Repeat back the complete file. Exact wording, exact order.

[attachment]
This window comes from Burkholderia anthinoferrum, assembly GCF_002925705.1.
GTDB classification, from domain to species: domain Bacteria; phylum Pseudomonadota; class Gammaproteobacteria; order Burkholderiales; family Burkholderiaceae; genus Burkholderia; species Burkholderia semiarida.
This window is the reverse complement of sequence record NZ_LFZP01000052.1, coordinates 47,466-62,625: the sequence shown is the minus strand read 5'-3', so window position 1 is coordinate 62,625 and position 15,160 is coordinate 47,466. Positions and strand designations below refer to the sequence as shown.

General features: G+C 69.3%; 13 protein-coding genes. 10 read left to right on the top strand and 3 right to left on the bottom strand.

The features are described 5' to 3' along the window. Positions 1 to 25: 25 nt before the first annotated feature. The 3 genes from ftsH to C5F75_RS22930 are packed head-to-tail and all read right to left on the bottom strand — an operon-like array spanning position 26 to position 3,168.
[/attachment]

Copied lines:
This window comes from Burkholderia anthinoferrum, assembly GCF_002925705.1.
GTDB classification, from domain to species: domain Bacteria; phylum Pseudomonadota; class Gammaproteobacteria; order Burkholderiales; family Burkholderiaceae; genus Burkholderia; species Burkholderia semiarida.
This window is the reverse complement of sequence record NZ_LFZP01000052.1, coordinates 47,466-62,625: the sequence shown is the minus strand read 5'-3', so window position 1 is coordinate 62,625 and position 15,160 is coordinate 47,466. Positions and strand designations below refer to the sequence as shown.

General features: G+C 69.3%; 13 protein-coding genes. 10 read left to right on the top strand and 3 right to left on the bottom strand.

The features are described 5' to 3' along the window. Positions 1 to 25: 25 nt before the first annotated feature. The 3 genes from ftsH to C5F75_RS22930 are packed head-to-tail and all read right to left on the bottom strand — an operon-like array spanning position 26 to position 3,168.